Crowbar Overvoltage Circuit to Protect Transceiver

NOTE – Thanks to Stewart (G0LGS), no consideration was given to the current carrying capacity of the veroboard tracks,  which turns out to be just under 6A, so, if you are going to make this, please bear that in mind.

I was looking for a simple circuit to protect my radio  and auxiliary equipment  from overvoltage and found a circuit diagram and full description amongst other useful projects on Phil Salas – AD5X site –

The voltage protector file including circuit diagram and full parts list is available for downloadable here – Vprotect.

The circuit is designed to ‘blow’ the supply fuse to the equipment in order to protect it, the protection is from reverse polarity as well as  transient spikes and damaging overvoltage.

The specification for the Kenwood TS-2000 is 13.8v +/- 15% ( Total Maximum voltage 15.87v), this circuit will only allow 14.8v to pass before the protection crowbar circuit operates.

The components are sizes for 40A, the Kenwood maximum current draw is 20.5A, so well within capacity.

SAM_5357 (Medium)

SAM_5358 (Medium)

The circuit board could have been made marginally smaller, but I was too lazy to trim it down!

vero board

Data Sheet for ThyrisorSAM_5360 (Medium)

This shows the test setup with the power supply units (PSU) current trip set low in order to monitor the tripping voltage, on the left of the PSU in between the knobs marked CURRENT, their is a small LED with C.C. for Constant Current, the circuit is working passing 13.73v to the meter.

SAM_5362 (Medium)

The voltage from the PSU has now been increase past the crowbar limit of 14.8v and the C.C LED is ON showing that if this was a fuse it would have operated to protect the transceiver, 14.8v is the maximum voltage that will ever reach the transceiver, no matter what!

Parts: – These were from UK ebay

1.5KE 15 TVS Diode 1.5KW 15v DO-21 – £1.69

Thyristor 40A, 600v TO-220 TYN640RG – £3.19

IN5245B Diode Zener 15v 0.5w – £1.42

Radial Electrolytic Capacitor 1uF 50v – £0.99

Resistors 27k, 10 Ohm and Veroboard I had already

Less than £8 to protect an expensive radio, filtered speaker etc. pictures of completed unit is HERE.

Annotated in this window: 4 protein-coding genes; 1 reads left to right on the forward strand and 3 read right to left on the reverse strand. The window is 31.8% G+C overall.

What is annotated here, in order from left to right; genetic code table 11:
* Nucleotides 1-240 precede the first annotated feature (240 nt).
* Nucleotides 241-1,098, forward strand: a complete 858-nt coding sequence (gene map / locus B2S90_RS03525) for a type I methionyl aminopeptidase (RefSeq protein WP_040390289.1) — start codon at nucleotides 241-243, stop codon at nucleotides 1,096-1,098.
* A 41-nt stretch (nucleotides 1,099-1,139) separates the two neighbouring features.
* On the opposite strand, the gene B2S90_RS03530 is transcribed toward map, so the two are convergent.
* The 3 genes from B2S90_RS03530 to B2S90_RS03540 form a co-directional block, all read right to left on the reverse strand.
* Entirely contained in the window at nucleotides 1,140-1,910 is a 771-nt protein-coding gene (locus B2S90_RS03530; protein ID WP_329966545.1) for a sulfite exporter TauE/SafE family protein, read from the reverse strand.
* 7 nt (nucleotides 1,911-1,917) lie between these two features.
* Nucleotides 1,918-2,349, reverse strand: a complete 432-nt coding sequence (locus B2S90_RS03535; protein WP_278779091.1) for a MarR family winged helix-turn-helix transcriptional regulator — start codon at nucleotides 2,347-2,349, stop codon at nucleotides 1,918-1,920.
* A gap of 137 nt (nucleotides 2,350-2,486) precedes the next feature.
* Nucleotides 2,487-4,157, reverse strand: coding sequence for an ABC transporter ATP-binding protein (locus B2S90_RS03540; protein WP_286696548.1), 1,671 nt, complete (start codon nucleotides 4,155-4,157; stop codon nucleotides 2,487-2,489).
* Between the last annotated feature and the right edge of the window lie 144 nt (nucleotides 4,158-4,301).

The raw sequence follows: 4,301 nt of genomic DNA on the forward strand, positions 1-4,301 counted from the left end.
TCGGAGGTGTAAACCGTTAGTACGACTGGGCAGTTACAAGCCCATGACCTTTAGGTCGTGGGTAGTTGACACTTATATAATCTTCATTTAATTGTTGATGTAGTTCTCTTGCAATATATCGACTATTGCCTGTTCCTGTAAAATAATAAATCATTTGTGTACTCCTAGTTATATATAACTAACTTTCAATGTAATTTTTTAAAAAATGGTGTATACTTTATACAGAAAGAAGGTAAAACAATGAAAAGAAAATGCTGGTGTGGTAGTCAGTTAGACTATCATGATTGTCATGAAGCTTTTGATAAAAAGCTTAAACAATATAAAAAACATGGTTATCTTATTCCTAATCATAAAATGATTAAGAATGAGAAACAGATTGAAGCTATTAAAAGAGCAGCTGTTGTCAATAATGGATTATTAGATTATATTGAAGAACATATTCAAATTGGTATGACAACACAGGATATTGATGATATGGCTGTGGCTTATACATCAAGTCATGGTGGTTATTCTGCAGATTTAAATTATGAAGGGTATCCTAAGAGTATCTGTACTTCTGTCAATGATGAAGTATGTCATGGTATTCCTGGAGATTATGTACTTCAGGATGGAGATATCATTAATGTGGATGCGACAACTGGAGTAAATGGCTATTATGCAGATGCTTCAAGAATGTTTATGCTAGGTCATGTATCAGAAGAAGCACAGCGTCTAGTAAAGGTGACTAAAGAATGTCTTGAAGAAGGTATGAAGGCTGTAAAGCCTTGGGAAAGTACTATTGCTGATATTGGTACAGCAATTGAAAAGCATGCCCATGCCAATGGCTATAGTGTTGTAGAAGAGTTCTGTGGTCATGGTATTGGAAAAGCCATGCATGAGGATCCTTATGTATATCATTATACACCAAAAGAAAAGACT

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14 thoughts on “Crowbar Overvoltage Circuit to Protect Transceiver”

  1. Hi There, Do you have a circuit diagram for this over voltage crowbar. I have just acquired a old power regulated 30A supply. I have check and it has short circuit protection, however nothing for over voltage.
    Could you please get back to me.

    Mike – ZL1MRC

  2. Hi Mike,

    Thanks for getting in touch, the original diagram link was broken which I didn’t know, I’ve added a link to the original author and as a backup, downloaded the article, so hopefully losing a link won’t lose the information.

    All the best with your construction.

  3. Hi!
    I was studying the original article, and noticed the author mention the capacitor value as 1uF in his text, but 10 uF on his schematic and on his parts list. I see 1uF has been used here. So it’s currently (no pun intended :D) a two all draw. Can we settle it on penalties? Which one is right? Or is it not too critical?
    I will be building this, as I once had a 13.8v linear PSU start putting 16.5v into a radio, and I only spotted it by how bright the light was on the signal meter.

  4. This is fascinating, thanks.

    As a novice I am trying to protect a circuit that is 13.8VDC with a max rating of 10A.

    I am having issues translating the components that you have used for your build to my own requirements.